Textbook Notes (368,449)
ECON 230D1 (30)
Chapter 9

# ECON 230D1 Chapter 9: Summary Premium

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School
Department
Economics (Arts)
Course
ECON 230D1
Professor
Irakli Japaridze
Semester
Fall

Description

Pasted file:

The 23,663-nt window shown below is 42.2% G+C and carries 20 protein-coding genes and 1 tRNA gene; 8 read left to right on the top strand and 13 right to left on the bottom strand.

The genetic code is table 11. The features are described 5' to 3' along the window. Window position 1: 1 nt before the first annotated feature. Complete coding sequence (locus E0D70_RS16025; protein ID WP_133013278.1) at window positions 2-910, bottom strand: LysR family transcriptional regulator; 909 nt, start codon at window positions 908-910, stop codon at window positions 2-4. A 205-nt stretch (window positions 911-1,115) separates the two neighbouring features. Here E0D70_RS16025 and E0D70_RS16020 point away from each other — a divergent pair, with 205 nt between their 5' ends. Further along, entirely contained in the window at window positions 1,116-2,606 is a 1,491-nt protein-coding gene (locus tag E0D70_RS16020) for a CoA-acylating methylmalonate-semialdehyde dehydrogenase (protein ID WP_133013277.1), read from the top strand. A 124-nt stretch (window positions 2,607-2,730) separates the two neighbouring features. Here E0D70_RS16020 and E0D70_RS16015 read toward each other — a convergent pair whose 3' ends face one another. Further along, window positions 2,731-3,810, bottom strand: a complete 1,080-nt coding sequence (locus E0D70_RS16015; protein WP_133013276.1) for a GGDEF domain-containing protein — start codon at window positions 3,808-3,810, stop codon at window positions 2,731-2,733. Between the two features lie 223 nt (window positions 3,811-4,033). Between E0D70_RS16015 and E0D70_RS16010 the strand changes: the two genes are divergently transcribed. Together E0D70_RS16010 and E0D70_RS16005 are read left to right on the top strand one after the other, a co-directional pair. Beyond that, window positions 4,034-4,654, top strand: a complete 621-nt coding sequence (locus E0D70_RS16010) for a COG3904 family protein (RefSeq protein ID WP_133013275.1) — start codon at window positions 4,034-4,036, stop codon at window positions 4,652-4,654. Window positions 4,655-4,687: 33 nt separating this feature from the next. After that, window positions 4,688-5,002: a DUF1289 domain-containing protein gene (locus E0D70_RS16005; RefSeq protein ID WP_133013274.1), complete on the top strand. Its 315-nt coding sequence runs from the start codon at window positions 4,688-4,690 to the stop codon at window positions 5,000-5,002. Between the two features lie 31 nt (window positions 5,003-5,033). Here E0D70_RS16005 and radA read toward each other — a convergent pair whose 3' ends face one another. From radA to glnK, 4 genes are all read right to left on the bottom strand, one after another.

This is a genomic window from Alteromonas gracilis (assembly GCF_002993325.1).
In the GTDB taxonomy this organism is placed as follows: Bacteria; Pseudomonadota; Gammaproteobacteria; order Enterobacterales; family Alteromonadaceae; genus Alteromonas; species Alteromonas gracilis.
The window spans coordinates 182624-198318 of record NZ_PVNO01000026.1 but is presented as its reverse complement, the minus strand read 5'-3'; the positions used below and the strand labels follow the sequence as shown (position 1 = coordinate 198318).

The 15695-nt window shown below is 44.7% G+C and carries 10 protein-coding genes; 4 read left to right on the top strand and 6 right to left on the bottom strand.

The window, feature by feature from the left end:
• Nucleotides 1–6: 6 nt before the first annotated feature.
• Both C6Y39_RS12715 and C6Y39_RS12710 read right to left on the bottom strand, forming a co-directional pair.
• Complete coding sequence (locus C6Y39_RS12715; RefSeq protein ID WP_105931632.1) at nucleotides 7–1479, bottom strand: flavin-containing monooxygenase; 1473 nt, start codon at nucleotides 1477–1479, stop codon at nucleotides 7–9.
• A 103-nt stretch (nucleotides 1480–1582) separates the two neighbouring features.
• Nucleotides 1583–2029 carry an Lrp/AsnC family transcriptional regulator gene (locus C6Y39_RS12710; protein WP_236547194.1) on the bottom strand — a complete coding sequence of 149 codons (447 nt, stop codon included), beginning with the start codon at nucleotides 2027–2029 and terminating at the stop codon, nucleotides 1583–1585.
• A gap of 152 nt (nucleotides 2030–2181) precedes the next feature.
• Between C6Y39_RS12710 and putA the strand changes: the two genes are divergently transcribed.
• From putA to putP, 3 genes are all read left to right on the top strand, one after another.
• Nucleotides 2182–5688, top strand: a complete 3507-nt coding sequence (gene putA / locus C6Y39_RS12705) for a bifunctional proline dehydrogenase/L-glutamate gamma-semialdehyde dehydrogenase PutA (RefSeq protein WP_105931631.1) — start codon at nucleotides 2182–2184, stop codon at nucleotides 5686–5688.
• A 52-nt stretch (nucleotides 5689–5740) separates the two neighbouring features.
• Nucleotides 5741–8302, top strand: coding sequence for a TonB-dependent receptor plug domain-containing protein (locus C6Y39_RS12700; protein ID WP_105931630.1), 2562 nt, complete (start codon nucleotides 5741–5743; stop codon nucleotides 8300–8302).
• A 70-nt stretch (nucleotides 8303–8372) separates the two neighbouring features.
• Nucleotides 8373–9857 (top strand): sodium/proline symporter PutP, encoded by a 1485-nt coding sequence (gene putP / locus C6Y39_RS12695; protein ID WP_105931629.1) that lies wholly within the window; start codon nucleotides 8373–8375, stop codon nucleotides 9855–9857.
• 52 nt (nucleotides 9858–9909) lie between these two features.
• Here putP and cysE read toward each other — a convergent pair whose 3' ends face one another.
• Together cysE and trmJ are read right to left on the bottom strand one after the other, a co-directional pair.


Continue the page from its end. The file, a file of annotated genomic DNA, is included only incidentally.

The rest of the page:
Chapter 9: Applying the competitive model Zero profit for competitive firms in the long run - The ﬁrm may be willing to operate in the LR even tho it is making 0 economic proﬁt because by looking at the opportunity cost, it may be making the normal business proﬁt - - A ﬁrm could therefore shutdown if it was making 0 business proﬁt When entry is limited because of a scare resource, ﬁrms make 0 eco proﬁt because they are driving up the price of the rare input by all bidding for it - A ﬁrm has to maximise their proﬁt if they want to survive, otherwise lose money and risk shutdown Consumer Welfare - Consumer welfare from a good is the beneﬁt a consumer gets from consuming that good minus what the - consumer paid for the good The D curve reﬂects an individual’s marginal willingness to pay, meaning the max amount they will pay for an extra unit and depends on marginal value - Consumer surplus: the monetary diff between what a consumer is willing to pay and what the good costs • CS= marginal willingness to pay - what the consumer actually pays • It is the area under the D curve and above the market p up to the Q that the consumer buys • Utility is hard to compare and hard to measure - Effects of a p change: If S curve shifts upwards, equilibrium rises and reduces consumer surplus. • if D curve is relatively inelastic, individuals still buy that good, even when p goes up, so less surplus Producer Welfare - Producer surplus: the difference between the amount for which a good sells and the min amount necessary for the seller to be willing to produce the good - PS= R-VC, and graphically is the area above the S curve and below the market p up to the Q produced - PS-π=(R-VC) - (R-VC-F) = F. If F=0, then PS=π - PS can be used to measure the effect of a shock on all ﬁrms in a market Competition maximises welfare - Welfare=CS+PS - Deadweight loss: the net reduction in welfare from a loss of surplus by one gp that is not offset by a gain to another gp from an action that alters a market equilibrium - Happens because consumers value extra output by more tan the marginal cost of producing it - The DWL is also the opportunity cost of giving up some of this good to buy more of another good - It reﬂects a market failure: inefﬁcient production or consumption, often cus of price exceeds MC Policies that shift S and D curves - Restricting the number of ﬁrms: causes a shift of the S curve to the left and raises eq P and lowers eq Q - Such regulations raises the earnings of the ﬁrms in the market - Permit owners are the only ones who beneﬁt from restrictions, because unusual proﬁt/rent paid forces AC to rise, hence = market P and therefore having no economic proﬁt. - Raising entry and exit costs: by raising the cost to enter/exit, indirectly restricting entries - barrier to entry: an explicit restriction or a cost that applies only to potential new ﬁrms. (sunk costs) NB not costs of entry, which apply to everyone. - exit restrictions can exist, like laws that protect workers jobs, etc. mea
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